Fig. 2. Phylogenetic comparison of influenza A(H1N1)pdm09 HA genes. Vaccine virus is indicated in bold red font and reference viruses (those to which post-infection ferret antisera have been raised) are shown in bold black font. Coloured font is used to indicate the month of clinical specimen collection for viruses isolated covering April to August 2012. Isolates from National Influenza Centre, Argentina are boxed. The majority of sequences used in the phylogenetic analysis were generated by WHO CC, London (all available in GISAID), while others were downloaded from GISAID as indicated (e.g. cnic, cdc, aus). The scale bar indicates the proportion of nucleotide changes between sequences.

Influenza A(H3N2) viruses

The two Argentinian A(H3N2) viruses showed poor reactivity with post-infection ferret antisera raised against three egg-propagated viruses in terms of reduction, i.e. eightfold or greater reduction in HI titre compared to the titres with the homologous viruses: the 2012 A/Perth/16/2009, and 2013 A/Victoria/361/2011 vaccine viruses and A/Victoria/208/2009 (Table 2). However, in terms of absolute titre, reactivity was somewhat better with antiserum raised against A/Victoria/361/2011. The two test viruses reacted better with antisera raised against the egg-propagated A/Iowa/19/2010, A/Ohio/2/2012 and A/South Australia/30/2012 reference viruses compared to the homologous titres. These antisera, particularly those raised against A/South Australia/20/2012, had lower homologous titres than other recent egg-propagated H3N2 viruses. Both test viruses showed good reactivity with post-infection ferret antisera raised against the five tissue-culture propagated reference viruses, which included A/Victoria/361/2011. Phylogenetic analyses of HA (Fig. 3) and NA genes (data not shown) demonstrated that the two test viruses fell into the A/Victoria/208/09 clade, genetic group 3C for both genes.

Fig. 3. Phylogenetic comparison of influenza A(H3N2) HA genes. Vaccine virus is indicated in bold red font and reference viruses (those to which post-infection ferret antisera have been raised) are shown in bold black font. Coloured font is used to indicate the month of clinical specimen collection for viruses isolated covering April to August 2012. Isolates from National Influenza Centre, Argentina are boxed. The majority of sequences used in the phylogenetic analysis were generated by WHO CC, London (all available in GISAID), while others were downloaded from GISAID as indicated (e.g. cnic, cdc, aus). The scale bar indicates the proportion of nucleotide changes between sequences.

Influenza B viruses

Of the 11 influenza B viruses studied, nine belonged to the Victoria lineage (Table 3 and Fig. 4) and two to the Yamagata lineage (Table 4 and Fig. 5).

Fig. 4. Phylogenetic comparison of influenza B (Victoria lineage) HA genes. Vaccine virus is indicated in bold red font and reference viruses (those to which post-infection ferret antisera have been raised) are shown in bold black font. Coloured font is used to indicate the month of clinical specimen collection for viruses isolated covering April to August 2012. Isolates from National Influenza Centre, Argentina are boxed. The majority of sequences used in the phylogenetic analysis were generated by WHO CC, London (all available in GISAID), while others were downloaded from GISAID as indicated (e.g. cnic, cdc, aus). The scale bar indicates the proportion of nucleotide changes between sequences.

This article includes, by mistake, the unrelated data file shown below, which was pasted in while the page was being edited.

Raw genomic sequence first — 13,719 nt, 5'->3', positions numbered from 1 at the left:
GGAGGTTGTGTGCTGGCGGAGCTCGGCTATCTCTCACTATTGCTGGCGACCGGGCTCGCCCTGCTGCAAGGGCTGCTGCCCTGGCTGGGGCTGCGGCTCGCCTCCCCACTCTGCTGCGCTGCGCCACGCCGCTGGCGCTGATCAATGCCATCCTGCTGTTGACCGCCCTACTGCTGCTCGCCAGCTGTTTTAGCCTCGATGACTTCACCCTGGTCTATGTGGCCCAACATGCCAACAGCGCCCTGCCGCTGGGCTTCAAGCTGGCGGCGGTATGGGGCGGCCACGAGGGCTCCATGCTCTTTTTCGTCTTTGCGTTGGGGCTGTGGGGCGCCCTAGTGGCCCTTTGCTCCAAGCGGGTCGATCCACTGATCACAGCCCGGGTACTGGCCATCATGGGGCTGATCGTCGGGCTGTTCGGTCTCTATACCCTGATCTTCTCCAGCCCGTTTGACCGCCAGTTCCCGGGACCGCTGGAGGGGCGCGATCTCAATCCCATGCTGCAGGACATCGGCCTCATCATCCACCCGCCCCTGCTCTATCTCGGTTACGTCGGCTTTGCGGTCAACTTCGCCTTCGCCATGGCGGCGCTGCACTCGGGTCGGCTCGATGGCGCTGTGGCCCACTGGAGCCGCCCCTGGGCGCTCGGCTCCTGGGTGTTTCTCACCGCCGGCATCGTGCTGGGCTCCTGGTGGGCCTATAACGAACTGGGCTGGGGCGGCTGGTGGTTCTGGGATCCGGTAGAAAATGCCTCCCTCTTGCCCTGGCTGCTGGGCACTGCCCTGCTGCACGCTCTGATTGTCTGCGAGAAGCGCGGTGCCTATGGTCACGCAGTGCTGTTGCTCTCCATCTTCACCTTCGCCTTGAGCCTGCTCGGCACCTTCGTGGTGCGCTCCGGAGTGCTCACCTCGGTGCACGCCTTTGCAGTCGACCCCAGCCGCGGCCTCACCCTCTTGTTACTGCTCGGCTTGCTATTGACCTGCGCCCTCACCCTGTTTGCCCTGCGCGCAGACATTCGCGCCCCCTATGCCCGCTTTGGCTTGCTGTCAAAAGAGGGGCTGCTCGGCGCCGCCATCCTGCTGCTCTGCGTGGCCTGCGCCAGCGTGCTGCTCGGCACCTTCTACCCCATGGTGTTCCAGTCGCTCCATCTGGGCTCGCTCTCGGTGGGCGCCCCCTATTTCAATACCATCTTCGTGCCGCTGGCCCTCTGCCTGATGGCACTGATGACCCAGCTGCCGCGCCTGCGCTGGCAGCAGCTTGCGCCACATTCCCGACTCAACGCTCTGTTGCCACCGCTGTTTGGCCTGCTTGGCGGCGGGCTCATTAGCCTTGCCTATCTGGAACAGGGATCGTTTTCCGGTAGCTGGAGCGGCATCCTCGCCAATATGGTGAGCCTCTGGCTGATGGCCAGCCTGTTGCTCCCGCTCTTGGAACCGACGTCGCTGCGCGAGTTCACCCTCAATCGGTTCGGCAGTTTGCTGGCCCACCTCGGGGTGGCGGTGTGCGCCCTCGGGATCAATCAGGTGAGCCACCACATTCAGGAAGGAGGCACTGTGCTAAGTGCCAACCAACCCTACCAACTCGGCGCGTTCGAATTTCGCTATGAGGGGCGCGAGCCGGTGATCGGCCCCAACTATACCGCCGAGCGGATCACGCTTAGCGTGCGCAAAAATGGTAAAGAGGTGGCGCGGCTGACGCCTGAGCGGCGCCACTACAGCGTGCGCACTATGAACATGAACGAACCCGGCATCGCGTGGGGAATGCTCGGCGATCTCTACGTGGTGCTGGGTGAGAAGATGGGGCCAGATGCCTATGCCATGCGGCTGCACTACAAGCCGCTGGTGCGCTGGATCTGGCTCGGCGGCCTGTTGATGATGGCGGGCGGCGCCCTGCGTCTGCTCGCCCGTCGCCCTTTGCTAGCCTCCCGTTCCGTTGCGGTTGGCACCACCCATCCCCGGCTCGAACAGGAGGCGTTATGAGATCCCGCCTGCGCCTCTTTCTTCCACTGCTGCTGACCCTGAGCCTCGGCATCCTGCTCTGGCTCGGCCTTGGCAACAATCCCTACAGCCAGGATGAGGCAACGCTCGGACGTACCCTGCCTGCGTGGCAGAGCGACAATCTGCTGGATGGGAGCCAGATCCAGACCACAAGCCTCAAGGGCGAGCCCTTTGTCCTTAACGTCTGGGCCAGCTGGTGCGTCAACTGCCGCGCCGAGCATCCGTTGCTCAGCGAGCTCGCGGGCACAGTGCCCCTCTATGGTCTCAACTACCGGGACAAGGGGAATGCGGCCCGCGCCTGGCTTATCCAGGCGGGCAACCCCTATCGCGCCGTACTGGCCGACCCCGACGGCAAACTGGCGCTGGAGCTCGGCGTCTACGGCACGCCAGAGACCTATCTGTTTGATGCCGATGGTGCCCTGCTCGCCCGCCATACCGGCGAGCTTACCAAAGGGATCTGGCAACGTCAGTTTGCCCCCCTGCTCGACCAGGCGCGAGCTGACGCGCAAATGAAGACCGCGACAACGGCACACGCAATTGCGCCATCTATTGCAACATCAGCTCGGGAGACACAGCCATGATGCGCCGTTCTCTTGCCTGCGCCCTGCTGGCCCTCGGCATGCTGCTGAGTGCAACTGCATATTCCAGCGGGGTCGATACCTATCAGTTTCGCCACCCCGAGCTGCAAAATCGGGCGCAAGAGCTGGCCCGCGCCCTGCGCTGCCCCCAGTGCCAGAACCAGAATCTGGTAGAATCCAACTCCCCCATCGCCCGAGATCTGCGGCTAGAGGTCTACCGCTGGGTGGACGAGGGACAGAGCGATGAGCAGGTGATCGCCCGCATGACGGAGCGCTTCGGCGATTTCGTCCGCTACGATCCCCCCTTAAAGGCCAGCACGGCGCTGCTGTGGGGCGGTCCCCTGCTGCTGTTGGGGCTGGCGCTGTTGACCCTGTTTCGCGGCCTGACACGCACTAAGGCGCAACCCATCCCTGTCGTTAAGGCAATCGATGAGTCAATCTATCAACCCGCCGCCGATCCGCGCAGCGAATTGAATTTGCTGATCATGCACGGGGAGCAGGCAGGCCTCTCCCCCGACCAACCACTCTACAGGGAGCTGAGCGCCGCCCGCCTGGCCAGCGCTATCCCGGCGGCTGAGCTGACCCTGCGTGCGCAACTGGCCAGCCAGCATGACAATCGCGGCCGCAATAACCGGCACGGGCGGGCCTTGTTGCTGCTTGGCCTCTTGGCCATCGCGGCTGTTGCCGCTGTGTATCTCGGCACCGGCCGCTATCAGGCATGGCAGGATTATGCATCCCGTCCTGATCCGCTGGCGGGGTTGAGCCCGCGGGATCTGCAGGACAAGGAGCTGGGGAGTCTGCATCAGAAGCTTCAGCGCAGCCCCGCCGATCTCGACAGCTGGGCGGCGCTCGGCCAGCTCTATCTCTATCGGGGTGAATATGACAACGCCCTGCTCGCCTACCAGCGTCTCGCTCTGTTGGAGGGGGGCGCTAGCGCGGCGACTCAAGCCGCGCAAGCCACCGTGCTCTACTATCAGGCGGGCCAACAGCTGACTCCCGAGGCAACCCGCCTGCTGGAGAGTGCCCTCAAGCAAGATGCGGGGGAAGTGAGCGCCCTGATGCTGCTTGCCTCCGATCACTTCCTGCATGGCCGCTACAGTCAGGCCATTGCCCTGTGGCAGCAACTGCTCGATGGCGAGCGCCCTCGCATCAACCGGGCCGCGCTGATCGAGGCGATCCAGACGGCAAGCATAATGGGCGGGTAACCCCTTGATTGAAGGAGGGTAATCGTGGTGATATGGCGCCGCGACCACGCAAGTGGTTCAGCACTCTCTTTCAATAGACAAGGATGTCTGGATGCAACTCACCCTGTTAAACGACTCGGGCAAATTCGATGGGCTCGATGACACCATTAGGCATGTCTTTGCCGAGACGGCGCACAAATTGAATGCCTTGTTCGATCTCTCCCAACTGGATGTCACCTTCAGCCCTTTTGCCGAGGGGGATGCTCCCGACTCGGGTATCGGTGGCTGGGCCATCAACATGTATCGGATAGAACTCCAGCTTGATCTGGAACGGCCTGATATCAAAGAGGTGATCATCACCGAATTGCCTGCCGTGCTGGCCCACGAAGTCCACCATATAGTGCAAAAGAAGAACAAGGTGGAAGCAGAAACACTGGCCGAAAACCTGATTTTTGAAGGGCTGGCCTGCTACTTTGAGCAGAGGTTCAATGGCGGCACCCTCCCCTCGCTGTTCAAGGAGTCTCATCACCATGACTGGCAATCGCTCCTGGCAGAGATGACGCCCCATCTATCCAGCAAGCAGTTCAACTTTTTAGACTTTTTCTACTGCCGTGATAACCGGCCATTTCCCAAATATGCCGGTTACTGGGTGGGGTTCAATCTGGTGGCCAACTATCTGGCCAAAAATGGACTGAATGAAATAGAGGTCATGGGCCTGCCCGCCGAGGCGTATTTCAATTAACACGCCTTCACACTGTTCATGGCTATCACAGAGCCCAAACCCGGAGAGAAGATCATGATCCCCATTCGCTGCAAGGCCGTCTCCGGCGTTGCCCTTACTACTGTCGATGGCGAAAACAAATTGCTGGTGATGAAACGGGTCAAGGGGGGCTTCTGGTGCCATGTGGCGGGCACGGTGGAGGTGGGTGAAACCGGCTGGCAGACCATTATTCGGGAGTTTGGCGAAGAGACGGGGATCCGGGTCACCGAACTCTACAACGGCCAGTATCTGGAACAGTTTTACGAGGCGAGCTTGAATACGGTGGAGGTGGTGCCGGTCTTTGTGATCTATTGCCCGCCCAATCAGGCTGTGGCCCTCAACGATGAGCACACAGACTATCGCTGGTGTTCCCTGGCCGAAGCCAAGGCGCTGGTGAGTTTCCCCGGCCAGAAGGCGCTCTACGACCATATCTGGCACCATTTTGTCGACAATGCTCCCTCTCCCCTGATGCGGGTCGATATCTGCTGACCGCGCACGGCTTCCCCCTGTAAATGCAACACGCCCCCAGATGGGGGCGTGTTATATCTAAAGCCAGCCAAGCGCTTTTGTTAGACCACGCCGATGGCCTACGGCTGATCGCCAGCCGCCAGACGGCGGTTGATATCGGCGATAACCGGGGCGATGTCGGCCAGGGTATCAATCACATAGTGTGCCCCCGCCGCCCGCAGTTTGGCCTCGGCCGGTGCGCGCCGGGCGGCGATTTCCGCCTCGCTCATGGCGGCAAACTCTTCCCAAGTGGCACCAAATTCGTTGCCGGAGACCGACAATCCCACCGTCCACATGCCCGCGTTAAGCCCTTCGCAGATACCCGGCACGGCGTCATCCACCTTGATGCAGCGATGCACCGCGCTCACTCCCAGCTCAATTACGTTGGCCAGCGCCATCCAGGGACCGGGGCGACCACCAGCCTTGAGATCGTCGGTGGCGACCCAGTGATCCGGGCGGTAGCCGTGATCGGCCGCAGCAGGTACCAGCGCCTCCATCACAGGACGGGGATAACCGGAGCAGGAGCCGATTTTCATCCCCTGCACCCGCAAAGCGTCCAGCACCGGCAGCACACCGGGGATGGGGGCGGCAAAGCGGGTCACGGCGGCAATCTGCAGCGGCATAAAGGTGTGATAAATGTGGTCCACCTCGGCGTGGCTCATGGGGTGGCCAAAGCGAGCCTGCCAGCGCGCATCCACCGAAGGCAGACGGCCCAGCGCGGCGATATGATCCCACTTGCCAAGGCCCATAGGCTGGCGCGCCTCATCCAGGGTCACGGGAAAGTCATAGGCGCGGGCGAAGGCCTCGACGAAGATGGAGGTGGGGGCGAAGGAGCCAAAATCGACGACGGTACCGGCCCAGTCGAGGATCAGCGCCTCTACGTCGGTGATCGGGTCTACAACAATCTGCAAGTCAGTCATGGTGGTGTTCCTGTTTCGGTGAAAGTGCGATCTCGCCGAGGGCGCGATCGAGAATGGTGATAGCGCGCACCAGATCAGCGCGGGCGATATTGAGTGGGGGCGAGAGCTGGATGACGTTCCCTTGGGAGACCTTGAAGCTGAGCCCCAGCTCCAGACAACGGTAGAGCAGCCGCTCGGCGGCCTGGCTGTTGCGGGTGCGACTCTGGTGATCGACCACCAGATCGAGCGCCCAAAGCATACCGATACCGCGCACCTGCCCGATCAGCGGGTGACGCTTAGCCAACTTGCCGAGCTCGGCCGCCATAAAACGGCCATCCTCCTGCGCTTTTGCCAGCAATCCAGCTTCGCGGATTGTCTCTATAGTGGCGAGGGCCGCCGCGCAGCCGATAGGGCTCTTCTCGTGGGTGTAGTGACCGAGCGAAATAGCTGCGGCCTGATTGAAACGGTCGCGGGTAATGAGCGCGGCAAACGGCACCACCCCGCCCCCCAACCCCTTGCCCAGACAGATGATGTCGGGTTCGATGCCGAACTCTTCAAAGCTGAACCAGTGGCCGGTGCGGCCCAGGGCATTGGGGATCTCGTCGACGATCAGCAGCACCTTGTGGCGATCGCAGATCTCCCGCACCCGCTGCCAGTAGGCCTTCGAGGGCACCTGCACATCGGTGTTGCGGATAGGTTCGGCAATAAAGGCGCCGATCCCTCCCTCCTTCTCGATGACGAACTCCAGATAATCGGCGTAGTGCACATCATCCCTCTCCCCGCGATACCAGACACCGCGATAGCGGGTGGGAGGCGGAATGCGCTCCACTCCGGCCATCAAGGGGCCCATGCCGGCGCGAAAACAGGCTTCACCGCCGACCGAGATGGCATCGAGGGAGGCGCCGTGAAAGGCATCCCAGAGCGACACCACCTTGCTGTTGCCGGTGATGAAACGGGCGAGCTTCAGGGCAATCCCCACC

Fig. 5. Phylogenetic comparison of influenza B (Yamagata lineage) HA genes. Vaccine virus is indicated in bold red font and reference viruses (those to which post-infection ferret antisera have been raised) are shown in bold black font. Coloured font is used to indicate the month of clinical specimen collection for viruses isolated covering April to August 2012. Isolates from National Influenza Centre, Argentina are boxed. The majority of sequences used in the phylogenetic analysis were generated by WHO CC, London (all available in GISAID), while others were downloaded from GISAID as indicated (e.g. cnic, cdc, aus). The scale bar indicates the proportion of nucleotide changes between sequences. For three virus sequences derived from solely egg or MDCK, cell isolated and propagated viruses are included.

All tested viruses belonging to the Victoria lineage gave the common pattern of reactivity that has been observed over the course of the previous two seasons: the viruses reacted with an eightfold reduced titre with antiserum raised against egg-propagated vaccine virus, B/Brisbane/60/2008, compared to the homologous titre (Table 3). However, viruses reacted at titres similar to the homologous viruses with antisera raised against influenza B viruses genetically closely related to the vaccine virus but propagated in cells (B/Paris/1762/2008, B/Hong Kong/514/2009 and B/Odessa/3886/2010). Low reactivity was also seen with antiserum raised against the egg-propagated virus B/Malta/636 714/2011 compared to the homologous titre. Phylogenetic analyses including eight HA and seven NA (data not shown) genes from the Argentinian viruses showed that all belonged to the B/Brisbane/60/2008 genetic clade (Clade 1), with four of the eight/seven clustering together (Fig. 4).